"Anchor chair? I've never really seen the value in it.."

“Anchor chair? I don’t really see the value in it..”

Instead, we have couched very real advancements in the idea that sincerity, storytelling and vulnerability are simply functions of comedy. We have said that The Daily Show or The Colbert Report or even The Onion—a publication with arguably more cultural expectation 24 hours after a big event than the New York Times editorial board—are all fronted by comedians who have been able to co-opt the news for better, timelier punchlines.
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The reality is the opposite: The protections that we now know need to be provided to TV journalists—the expectation that they could be human, that they could quickly admit to mistakes without being permanently reviled, that they could unveil their process while reporting on what they know and don’t know—are really only provided to comedians.

Comedy and news collided not because comedy needed the news, but because news needed the protections of comedy.

Here’s how we know it: The most prominent cases of clear government corruption that were brought to light—and eventually killed—by a TV show in the last year did not come from the Nightly News, a tepid-by-design, rote reconstruction of the day’s events told slowly and dispassionately, as not to ruffle the feathers of the powerful.

Those scoops—acts of journalism in the truest sense—happened, instead, on places like Last Week Tonight, hosted by Daily Show alumnus John Oliver.

The Dumbest Anchormen - National Review Online

His show, for example, highlighted an FCC Commissioner—one whose last job was the head of the telecom lobby—proposing rules that would have allowed that same cable lobby to rake consumers over the coals by artificially slowing down the speed of some websites while simultaneously raising prices. His show launched a protest that was so swift and immediate it crashed the FCC’s servers. That commissioner, Tom Wheeler, did a 180—and last week proposed different rules that would protect the Internet against that kind of throttling.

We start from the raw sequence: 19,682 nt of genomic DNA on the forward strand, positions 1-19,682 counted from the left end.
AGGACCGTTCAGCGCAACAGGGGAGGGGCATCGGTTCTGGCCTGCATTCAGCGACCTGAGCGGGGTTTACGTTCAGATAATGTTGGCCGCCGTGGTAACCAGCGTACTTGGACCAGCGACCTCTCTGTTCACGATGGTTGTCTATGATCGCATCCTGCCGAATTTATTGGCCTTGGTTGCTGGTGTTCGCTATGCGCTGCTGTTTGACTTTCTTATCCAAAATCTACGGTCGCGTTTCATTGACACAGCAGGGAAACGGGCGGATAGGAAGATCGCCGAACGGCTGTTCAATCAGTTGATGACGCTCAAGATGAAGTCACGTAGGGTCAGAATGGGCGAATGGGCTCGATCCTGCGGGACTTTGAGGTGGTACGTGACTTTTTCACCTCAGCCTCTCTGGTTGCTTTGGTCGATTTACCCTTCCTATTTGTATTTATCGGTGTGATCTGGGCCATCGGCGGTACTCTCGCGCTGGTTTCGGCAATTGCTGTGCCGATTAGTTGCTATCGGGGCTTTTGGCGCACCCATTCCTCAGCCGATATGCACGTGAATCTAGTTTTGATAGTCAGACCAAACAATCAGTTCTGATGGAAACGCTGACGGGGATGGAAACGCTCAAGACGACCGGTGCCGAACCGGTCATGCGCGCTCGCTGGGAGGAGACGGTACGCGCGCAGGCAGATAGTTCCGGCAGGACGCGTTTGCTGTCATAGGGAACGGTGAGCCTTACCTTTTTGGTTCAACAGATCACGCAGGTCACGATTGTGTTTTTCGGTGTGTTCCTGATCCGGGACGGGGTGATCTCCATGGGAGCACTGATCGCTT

[Note: If Ben Collins actually thinks the Obama administration-pressured FCC’s 300+ page stack of regulations aimed at transforming the internet into a highly-regulated government-controlled public utility is as simple as consumer-advocacy “rules that would protect the Internet against that kind of throttling” one might conclude that guys like Ben are also among those Kool-Aid drinking journalists who shamelessly promoted the Affordable Care Act as a popular, successful “reform” package that made health care “more affordable”. If this sloppy comment about Tom Wheeler raises serious doubts about the credibility of everything else Ben’s article, so be it.]

[Also see — FCC COMMISH: OBAMA TAKING UNPRECEDENTED DIRECT CONTROL OVER INTERNET CHANGES]

[More — FCC Commissioner Blasts Net Neutrality Proposal as ‘Secret Plan to Regulate the Internet’]

[Congress investigating WH role in influencing FCC on net neutrality]

Then it happened again with payday loans, which prey only on the poor. (The Consumer Protection Agency, as of three days ago, is trying to put an end to them.)

And then again with civil forfeiture—a process that allowed police to seize assets from citizens who were never arrested or charged with a crime. (Attorney General Eric Holder laid out an edict effectively putting an end to it.)

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These issues were on the fringe of public consciousness. Fifteen minutes, a lot of reporting and a little bit of comedy later, three pieces of legislation that would’ve negatively affected less fortunate Americans—or, in the first case, all Americans—were about to be killed.

The Nightly News couldn’t dream of doing this that efficiently. Read the rest of this entry »


[CHART] Here’s Why Jon Stewart’s Quitting The Daily Show Is So Painful for Democrats

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[VIDEO] Predictably, Jon Stewart Adorably Trashes Obama for Paris Rally Absence, for Easy, Harmless Laughs, Wears Beret

Jon Stewart went after President Obama for his absence at the Paris unity rally yesterday, asking bewilderedly, “Couldn’t Obama have at least sent a friend?

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Who’s Your Daddy? Poll: Most Trusted and Least Trusted in Broadcast News…

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Trust: Fox News even beats the broadcast networks

For Breitbart NewsJohn Nolte reports: A new poll should have the minions at the left-wing, Soros-funded, tax-exempt, union-busting Media Matters scrambling for a rewrite at the drawing board for it shows that Fox News is the most trusted name in all of news and the left-wing MSNBC is the least trusted.

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In a poll about a whole lot of things (religion, immigration, Obama) the Brookings Institution also surveyed 1538 adults about the news networks. When asked “which of the following news sources do you trust the most to provide accurate information about politics and current events?,” Fox News beat everyone with 25%. MSNBC landed dead last with a humiliating 5%. CNN came in well behind Fox with 17%. “The Daily Show with Jon Stewart” came in second to last with 8%…(read more)

Breitbart.com